Firefighters get valuable training at Lehigh Parkway home awaiting demolition
Firefighters from four area fire departments were able to hone their firefighting skills without the stress of an actual emergency last week at a Lehigh Parkway home awaiting demolition to make way for a new structure to be built at the site.
“This was a very valuable training opportunity for our firefighters,” Western Salisbury Fire Chief Joshua Wells said. “We were able to practice firefighting techniques and skills under very controlled conditions, without the stress of life and property being at risk in an actual fire situation.”
The opportunity arose when the owner of a Lehigh Parkway property waiting demolition offered to make the home available for firefighter training with no restrictions.
“We were able to practice search techniques during our regular Monday evening training session, as well as being able to tear into drywall to simulate searching for hidden fire,” Wells said. “We set up an artificial smoke machine and sent our firefighters into the dark home with air packs on to provide a realistic scenario for a ‘middle-of-the-night’ search for victims, without the stress of knowing that actual victims could be awaiting rescue.”
The Western Salisbury Fire Department firefighters returned to the home Saturday morning, along with firefighters from Eastern Salisbury, Cetronia and Walnutport, to practice rooftop firefighting techniques, ventilation and firefighter escape routines in the controlled environment.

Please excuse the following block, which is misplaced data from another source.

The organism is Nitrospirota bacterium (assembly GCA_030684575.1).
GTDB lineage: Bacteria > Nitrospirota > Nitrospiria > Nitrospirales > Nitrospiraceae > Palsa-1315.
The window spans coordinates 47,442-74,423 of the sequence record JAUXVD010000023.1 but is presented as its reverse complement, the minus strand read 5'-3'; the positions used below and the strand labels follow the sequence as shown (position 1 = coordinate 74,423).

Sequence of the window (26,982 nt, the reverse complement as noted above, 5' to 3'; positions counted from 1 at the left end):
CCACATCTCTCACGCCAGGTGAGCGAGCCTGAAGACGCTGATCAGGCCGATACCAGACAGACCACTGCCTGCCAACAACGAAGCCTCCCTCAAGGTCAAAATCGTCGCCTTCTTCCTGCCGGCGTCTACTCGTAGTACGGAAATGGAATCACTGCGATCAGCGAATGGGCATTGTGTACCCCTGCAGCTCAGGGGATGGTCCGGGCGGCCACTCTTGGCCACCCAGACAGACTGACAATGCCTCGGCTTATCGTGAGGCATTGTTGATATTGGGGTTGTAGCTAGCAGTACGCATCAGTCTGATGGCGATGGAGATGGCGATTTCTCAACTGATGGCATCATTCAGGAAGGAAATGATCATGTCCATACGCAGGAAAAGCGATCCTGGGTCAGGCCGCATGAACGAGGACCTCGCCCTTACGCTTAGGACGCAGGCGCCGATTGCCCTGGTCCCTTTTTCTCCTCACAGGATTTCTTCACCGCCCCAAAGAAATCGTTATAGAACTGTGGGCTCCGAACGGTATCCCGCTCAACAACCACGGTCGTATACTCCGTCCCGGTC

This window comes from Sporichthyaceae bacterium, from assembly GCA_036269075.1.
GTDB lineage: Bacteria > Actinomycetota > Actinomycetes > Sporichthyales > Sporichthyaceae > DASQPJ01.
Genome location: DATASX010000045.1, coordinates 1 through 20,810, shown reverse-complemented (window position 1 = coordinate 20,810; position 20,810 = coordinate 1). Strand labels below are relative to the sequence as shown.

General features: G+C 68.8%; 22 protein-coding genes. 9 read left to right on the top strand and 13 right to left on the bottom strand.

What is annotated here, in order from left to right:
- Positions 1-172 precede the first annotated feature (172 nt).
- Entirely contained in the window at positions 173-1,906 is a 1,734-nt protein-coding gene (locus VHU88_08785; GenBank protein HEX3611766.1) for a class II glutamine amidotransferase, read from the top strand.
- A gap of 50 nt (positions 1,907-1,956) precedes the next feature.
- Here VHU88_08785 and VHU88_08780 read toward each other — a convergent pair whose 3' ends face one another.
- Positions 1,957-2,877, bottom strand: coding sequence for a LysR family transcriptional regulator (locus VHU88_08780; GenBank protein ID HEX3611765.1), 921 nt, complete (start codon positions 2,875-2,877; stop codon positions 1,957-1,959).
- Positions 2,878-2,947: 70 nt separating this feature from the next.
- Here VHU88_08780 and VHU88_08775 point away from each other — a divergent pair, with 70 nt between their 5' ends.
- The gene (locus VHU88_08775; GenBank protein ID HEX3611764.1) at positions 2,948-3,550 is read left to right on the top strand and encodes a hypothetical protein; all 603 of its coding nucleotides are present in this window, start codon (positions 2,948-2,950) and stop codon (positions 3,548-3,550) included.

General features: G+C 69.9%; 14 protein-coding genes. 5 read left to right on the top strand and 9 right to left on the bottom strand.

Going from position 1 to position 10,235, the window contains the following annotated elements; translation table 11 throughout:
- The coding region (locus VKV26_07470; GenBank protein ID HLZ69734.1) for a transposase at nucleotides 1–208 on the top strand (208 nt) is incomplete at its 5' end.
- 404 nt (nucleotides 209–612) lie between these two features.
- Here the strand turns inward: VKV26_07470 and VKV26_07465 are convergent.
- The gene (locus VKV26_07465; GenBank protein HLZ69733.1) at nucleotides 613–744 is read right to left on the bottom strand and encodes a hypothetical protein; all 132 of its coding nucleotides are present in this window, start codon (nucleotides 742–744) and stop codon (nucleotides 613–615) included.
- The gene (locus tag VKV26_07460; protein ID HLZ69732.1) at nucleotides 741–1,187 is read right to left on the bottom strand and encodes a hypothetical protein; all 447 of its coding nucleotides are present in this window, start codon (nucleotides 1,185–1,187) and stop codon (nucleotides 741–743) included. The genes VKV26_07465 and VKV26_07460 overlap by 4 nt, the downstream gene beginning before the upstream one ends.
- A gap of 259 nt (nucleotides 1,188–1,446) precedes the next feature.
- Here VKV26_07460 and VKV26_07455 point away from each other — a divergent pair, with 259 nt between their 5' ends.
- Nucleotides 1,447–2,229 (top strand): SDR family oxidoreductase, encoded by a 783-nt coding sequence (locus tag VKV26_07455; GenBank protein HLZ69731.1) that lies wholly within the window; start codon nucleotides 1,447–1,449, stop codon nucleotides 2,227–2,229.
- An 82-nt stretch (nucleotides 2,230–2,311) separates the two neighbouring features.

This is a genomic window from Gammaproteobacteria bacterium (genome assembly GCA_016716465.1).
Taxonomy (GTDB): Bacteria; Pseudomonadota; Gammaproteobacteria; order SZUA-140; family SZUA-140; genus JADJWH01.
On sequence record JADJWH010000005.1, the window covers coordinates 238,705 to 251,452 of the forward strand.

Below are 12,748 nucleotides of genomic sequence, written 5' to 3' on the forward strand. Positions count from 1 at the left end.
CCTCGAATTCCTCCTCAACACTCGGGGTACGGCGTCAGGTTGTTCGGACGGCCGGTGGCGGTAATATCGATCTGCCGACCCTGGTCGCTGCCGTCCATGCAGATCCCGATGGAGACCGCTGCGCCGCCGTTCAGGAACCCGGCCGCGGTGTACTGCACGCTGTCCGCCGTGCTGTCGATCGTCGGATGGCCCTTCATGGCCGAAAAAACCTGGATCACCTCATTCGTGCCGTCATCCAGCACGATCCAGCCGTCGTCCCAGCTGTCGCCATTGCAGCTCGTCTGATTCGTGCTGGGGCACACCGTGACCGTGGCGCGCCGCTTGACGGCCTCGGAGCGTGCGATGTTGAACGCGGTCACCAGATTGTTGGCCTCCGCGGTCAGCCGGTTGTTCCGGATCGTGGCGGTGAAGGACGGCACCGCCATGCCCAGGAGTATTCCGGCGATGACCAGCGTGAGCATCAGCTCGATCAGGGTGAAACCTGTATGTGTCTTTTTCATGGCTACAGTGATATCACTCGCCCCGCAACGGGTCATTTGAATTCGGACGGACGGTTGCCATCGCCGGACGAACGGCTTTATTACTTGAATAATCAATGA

Broken glass, drywall demolition and rooftop ventilation access were not problematic because damage to the structure was not a consideration. A large piece of demolition equipment on the property was expected to make quick work of tearing down the home during the next week.
A neighbor of the home to be torn down noticed the equipment arriving and notified Wells the home was going to be torn down to make way for a new structure. Wells, who is a self-employed landscape contractor, was familiar with the neighborhood and was able to make the appropriate connections to get permission to use the structure for training purposes.
“Any time we can get this kind of hands-on experience without lives and property being in jeopardy, it’s a win-win situation for everybody involved, and for the community,” Wells said.